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Icewind Dale and Icewind Dale 2 with a friend

Discussion in 'Icewind Dale 2' started by littlejuggler, Feb 3, 2012.

  1. littlejuggler Gems: 1/31
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    Hi everyone!

    A friend of mine and I are planning on playing Icewind Dale. Now I'm wondering how fast paced the game is. I mean, does it take really long till a mage actually becomes useful, or does it take really long till dual classing makes sense? I played the Baldur's gate series, but can barely remember the first one. I played a fighter back then, so level ups weren't too important.
    Do you start at level 1 in ID II as well?

    Is it worth playing ID, or should we just start with ID II?

    Thanks for your responses!
     
  2. 8people

    8people 8 is just another way of looking at infinite ★ SPS Account Holder Adored Veteran

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    [​IMG] IWD2 takes place 30 years after IWD1, I found it satisfying to play 1 before 2 as there are characters that appear in both in different situations. Whilst it's not a necessity to play 1 before 2 it can give you a more thorough understanding of what has transpired to make some of the towns and people as suspicious as they are and what troubles they have faced.

    It's relatively fast paced, I'm by no means a good gamer, and don't spend too much time worrying on the mechanics of the game, or even decent party structure :p I also have dual or multiclassed in the IE games for quite a long time I'm afraid so can't help on that front.

    On the point of mages, in IWD 1 I found they are useful from early on with their ranged spells and utility magics but they are frail and need coddling until they can take a few arrow shots before folding like Superman on laundry day. IWD2 was fairly similar but less fragile.

    The two games also use very different rulesets, IWD1 uses the same rules as the BG series whilst IWD2 uses the same rules as NWN and tToEE.
     
  3. Proteus_za

    Proteus_za

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    Both games are not really what I would call fast-paced, at all. They may be fast-paced compared to Baldurs Gate 1 and 2 in that they are more combat focused, but are positively pedestrian compared to, say, Diablo II. Expect at least 20 hours to finish each game, if not more.

    I've never played IWD1, but really should one of those days. IWD2 is very good, but does start very slow. The first few chapters I actually find to be very difficult, because your spellcasters are not at a high enough level to make much of a difference. By the time they get up to power, about level 7 or 8, it gets considerably easier.

    Just bear in mind that dual and multiclassing works differently in IWD1 and IWD2. In IWD1, if you dual class at level 5 for instance, your new class starts at level 1, and you cannot level up in your old class anymore. Also, it will take the same amount of experience to go from level 1 to 2 in your new class, as it did in your old class. So it will take you a short time to get back up to level 5, because the first few levels go quick. Multiclassing simply divides the experience equally.

    In IWD2, things are a lot more flexible. Classes like Paladin can be taken by any race, and you can have a Paladin/Sorcerer if you like. When you gain a level, you choose which class to assign that level to. So you could carry on in your old class, or take a new one, as many of them as you like. You can level up in your old class, then your new class, then back to your old class, then choose another class altogether. All those levels remain, so for instance, you could have a Paladin 1/Monk 1/Sorcerer 18 (quite a useful combination actually). But, whereas taking a new class in IWD1 reduces the amount of experience you need for the next level, that does not happen in IWD2.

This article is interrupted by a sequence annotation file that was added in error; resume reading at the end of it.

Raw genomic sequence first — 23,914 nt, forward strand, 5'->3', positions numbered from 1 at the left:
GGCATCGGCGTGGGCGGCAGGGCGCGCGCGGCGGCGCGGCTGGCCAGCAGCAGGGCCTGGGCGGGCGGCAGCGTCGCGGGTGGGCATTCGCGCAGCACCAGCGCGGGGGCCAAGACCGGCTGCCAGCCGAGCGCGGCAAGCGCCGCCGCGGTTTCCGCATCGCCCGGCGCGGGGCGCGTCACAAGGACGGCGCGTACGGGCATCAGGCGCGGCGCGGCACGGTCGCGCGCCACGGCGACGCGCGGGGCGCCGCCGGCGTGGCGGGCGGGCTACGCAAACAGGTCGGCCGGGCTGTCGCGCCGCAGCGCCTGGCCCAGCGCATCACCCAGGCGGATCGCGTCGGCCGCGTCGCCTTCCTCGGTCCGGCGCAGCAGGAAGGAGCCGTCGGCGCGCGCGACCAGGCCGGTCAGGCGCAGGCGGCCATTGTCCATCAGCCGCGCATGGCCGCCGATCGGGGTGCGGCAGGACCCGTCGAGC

Put it this way - your character level constantly increases, and you also gain levels in your classes. All characters, no matter what classes they have, need the same amount of experience for each level.

    I hope some of that makes sense? Best way to learn is to play!

    EDIT: Just in case it isnt clear, you cant import any characters from IWD1 to IWD2. Everyone starts from level 1 in both games. However, IWD2 includes a heart of fury mode, which allows you to go through the game a second time, for much greater risk and reward. Its a lot harder, but quite a lot of fun, and you get awesome items. I think IWD1 also has heart of fury mode, but I think it just increases the difficulty of the game, it doesnt let you go through it a second time.
     
  4. littlejuggler Gems: 1/31
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    Thanks for the replies! So, does it make less sense to dual class in ID than in ID 2? I'd love to play a Fighter/Mage dual class in ID, and probably a Thief/Fighter Multi/Dual.
    Do you think one game is better then the other, or are they just as good?

    Thanks a lot!
     
  5. Proteus_za

    Proteus_za

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    Umm I probably havent explained it well.

    Dual classing is not possible in IWD2. I'll try an example, hope that makes it clearer.

    I start with a human fighter at level 1. It takes him 1000 experience to hit level 2. I take the second level of fighter, and now he is character level 2 and fighter level 2. But I decide I want him to level up as a cleric. So, I gain the experience I need for the next level, which is 3000. I then take a cleric level. Now he is fighter 2/cleric 1, and character level 3 - the total of all his levels. He gains enough experience for the next level (6000), and I level him up as a fighter again. He is now fighter 3/cleric 1. At 10000, he gains his next level, and I put that into cleric. Notice that I select where to place each level after I get it.